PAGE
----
* Do not be afraid of the code that gets automatically added to your project. For 8-bitters it is usually hidden, for 32-bit controllers everything comes into your project. Compared to AVR, the clock settings are not configured by fuse bits anymore; the cpu starts running the code and the code itself configures the clock settings and switches clocks while running. All of that is inserted into auto-generated code. For start, just ignore it and write your code next to it. Later you can explore what gets done and try to do something different if needed.
* The vendor-given code usually includes the "driver" code for most of the peripherals. You may use it to talk to the HW. You may ignore it and write to the registers yourself (and use the vendor's code as a reference). Or you may modify it if you need to. Do not be afraid of that code. You may not like it; you usually don't. Usually it is too complicated; it provides functions to configure everything that you'll never use etc. Things can be done in multiple ways, you do not need that chained-descriptor-dma-controlled-uart-code just because the vendor does it that way. In most of the cases, the simple polling loop or IRQ-based approach works fine.
* Hardware-wise it would be good to choose a board with built-in debugger. Most of the vendors now offer boards that have the chip will be using and in addition to that the debugger. ARM microcontrollers have standardized JTAG or SWD debug interfaces. The PC to JTAG/SWD debug interface is on those boards, so you'll get all the HW you need at once. Depending on the board, it may have a couple of LEDs or something  else as well. Everything is powered from the debugger USB connector, so you just plug the debugger USB and you are ready to upload the "blinky" example project. Later on when you buy separate microcontrollers of the same manufacturer to build your own boards or simple breakout boards for breadboarding, you can detach the connection between the debugger and the uC on the evaluation board and use that debugger to debug another chip on another board. (NXP has even boards that can be cut in half to physically split the debugger half). Usually the debuggers from one uC vendor do not work on chips of another. You can also get a more expensive generic professional debugger (jlink etc), but then you might run into HW and SW compability issues that you don't want for your first project.
* Actually, it is possible to program most of the ARM Cortex M chips without a debugger at all. Most of the chips come with built-in bootloader. Usually it depends on some bootstrap pin of the uc; depending if it is low or high when powered up, the uc starts the code or bootloader. Depending on the chip, the bootloader uses an UART or the USB of the uc (that you usually bring out to a connector anyway for most of the projects); using software provided by the vendor you can just program the chip via that interface. This is usually used for manufacturing; for development it is good to use a debugger that is integrates well to the IDE.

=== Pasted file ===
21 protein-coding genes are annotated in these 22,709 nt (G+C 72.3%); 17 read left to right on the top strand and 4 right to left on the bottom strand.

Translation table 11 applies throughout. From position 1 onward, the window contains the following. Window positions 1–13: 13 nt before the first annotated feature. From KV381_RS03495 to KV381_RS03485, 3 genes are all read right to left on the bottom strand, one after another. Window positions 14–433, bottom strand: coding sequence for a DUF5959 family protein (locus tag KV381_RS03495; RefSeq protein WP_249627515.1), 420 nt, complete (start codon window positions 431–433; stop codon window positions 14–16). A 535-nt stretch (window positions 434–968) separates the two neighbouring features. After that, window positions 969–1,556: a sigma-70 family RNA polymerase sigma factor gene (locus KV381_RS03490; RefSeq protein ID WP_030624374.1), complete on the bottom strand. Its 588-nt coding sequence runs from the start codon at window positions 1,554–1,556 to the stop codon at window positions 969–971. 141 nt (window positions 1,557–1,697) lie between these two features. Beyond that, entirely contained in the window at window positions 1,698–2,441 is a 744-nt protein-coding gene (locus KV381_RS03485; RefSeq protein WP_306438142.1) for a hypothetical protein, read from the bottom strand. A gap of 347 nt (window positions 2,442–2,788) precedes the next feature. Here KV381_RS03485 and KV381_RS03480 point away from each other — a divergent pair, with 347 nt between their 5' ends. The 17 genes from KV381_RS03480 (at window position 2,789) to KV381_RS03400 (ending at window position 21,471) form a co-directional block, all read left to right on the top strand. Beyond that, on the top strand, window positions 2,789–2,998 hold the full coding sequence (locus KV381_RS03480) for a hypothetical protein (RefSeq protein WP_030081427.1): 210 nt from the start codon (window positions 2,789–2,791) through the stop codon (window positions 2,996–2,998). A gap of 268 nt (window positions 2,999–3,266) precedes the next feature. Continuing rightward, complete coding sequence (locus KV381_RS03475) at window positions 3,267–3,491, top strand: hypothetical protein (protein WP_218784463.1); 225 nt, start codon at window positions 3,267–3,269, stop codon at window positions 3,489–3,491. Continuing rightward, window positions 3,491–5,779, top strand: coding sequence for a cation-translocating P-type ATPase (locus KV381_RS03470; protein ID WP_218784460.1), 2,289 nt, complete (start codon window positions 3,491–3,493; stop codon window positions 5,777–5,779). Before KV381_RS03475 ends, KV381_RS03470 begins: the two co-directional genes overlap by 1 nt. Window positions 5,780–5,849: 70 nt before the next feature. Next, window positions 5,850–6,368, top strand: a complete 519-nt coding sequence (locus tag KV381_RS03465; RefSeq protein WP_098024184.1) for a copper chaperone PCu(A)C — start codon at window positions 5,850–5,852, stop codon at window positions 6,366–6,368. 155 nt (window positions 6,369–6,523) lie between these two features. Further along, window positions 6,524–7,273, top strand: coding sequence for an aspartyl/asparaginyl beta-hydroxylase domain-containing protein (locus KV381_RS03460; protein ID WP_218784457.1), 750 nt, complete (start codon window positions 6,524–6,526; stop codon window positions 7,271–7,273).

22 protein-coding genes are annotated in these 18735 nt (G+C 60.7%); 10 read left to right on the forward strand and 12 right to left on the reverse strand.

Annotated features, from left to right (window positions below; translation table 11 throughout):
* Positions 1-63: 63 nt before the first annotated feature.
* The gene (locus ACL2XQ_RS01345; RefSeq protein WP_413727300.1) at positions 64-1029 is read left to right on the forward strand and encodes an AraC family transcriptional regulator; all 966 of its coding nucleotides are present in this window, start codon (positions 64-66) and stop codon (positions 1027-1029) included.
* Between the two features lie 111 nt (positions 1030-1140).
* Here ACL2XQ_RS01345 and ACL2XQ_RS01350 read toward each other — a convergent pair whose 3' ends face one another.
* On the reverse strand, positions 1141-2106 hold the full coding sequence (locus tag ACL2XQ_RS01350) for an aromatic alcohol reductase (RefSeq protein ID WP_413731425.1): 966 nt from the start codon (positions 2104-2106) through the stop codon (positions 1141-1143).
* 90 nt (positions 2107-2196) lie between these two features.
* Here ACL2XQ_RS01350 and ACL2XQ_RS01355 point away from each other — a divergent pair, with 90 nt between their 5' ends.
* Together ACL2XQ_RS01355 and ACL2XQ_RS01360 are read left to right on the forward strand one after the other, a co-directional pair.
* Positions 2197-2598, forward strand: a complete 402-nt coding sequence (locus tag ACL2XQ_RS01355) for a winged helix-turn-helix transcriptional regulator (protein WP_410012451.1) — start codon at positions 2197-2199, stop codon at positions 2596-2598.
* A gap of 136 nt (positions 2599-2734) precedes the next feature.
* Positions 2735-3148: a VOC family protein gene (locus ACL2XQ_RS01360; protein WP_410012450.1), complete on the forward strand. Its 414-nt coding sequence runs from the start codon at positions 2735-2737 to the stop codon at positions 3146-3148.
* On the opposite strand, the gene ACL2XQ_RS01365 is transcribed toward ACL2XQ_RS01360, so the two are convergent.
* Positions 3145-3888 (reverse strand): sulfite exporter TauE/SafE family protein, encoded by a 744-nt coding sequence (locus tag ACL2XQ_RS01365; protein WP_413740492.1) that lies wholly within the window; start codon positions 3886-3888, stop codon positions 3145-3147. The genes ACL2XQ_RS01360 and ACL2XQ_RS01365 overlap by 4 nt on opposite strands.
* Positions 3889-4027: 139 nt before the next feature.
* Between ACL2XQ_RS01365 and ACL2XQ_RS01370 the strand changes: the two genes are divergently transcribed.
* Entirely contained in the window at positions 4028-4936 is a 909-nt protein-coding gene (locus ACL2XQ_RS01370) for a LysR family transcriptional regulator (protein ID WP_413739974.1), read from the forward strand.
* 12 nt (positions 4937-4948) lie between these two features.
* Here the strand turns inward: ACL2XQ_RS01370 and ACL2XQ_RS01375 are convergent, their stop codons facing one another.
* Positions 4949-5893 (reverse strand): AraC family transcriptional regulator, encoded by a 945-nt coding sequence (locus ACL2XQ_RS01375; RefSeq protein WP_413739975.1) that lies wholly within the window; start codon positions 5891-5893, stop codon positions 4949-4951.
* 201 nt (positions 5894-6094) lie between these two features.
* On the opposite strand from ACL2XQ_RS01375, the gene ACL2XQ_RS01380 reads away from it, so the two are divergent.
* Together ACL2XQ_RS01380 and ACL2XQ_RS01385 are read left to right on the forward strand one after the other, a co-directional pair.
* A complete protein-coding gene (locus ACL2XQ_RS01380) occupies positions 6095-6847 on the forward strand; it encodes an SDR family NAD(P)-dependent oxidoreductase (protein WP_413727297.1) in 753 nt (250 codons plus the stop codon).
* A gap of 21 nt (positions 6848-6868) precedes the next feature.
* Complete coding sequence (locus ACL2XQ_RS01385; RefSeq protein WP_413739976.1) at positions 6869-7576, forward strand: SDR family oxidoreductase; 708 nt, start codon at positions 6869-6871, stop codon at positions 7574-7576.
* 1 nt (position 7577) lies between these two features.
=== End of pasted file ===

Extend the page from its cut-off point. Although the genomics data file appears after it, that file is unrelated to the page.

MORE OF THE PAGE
So the simplest way to get started would be:
* buy an LpcXpresso board (doesn't matter which... but unless you need to try a specific uC, get the biggest one you can... the price difference is almost nothing but you'll get 10x more flash space and many more peripherals to play with. For example, 15xx and 17xx are nice to play with.)
* install lpcXpresso software
* connect the board via USB to the PC
* create a new example project (use the blinky demo, for example)
* press the debug button to upload to uC
If you need more HW, get an Embedded Artists Base Board; the lpcXpresso plugs into that and you'll have plenty of things to play with.
 

Online nctnico

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I'm not quite sure you really need a debugger. In 25 years I never run into a problem which could only be solved by using a debugger. When it comes to ARM controllers I use the ones from NXP and a serial port to program them. Life can't be any simpler.
There are small lies, big lies and then there is what is on the screen of your oscilloscope.
 

Offline SuzyC

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Gadzillion Thanks, dgtl   

I am in AWE! Thank you so much for using some of your valuable time to give me so much helpful information.

Your reply is very comprehensive and I've just read though it once and I am very impressed by your detailed reply!

I will print it out and study it very carefully.
« Last Edit: August 27, 2014, 03:25:56 pm by SuzyC »
 

Offline SuzyC

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Thanks again nctnico,

Your advice on debuggers is very valuable.

I am trying to make up my mind, what little is left of it. So many possibilities to choose from.

You say things are simple, could you please reply with info about the exact hardware/software NXP chip to use to make this so?

Where do I buy the parts, the NXP chips?  Ebay?

I found over 200 different NXP ARM chips on Farnell.com.

How can I make a choice?
« Last Edit: August 27, 2014, 03:41:25 pm by SuzyC »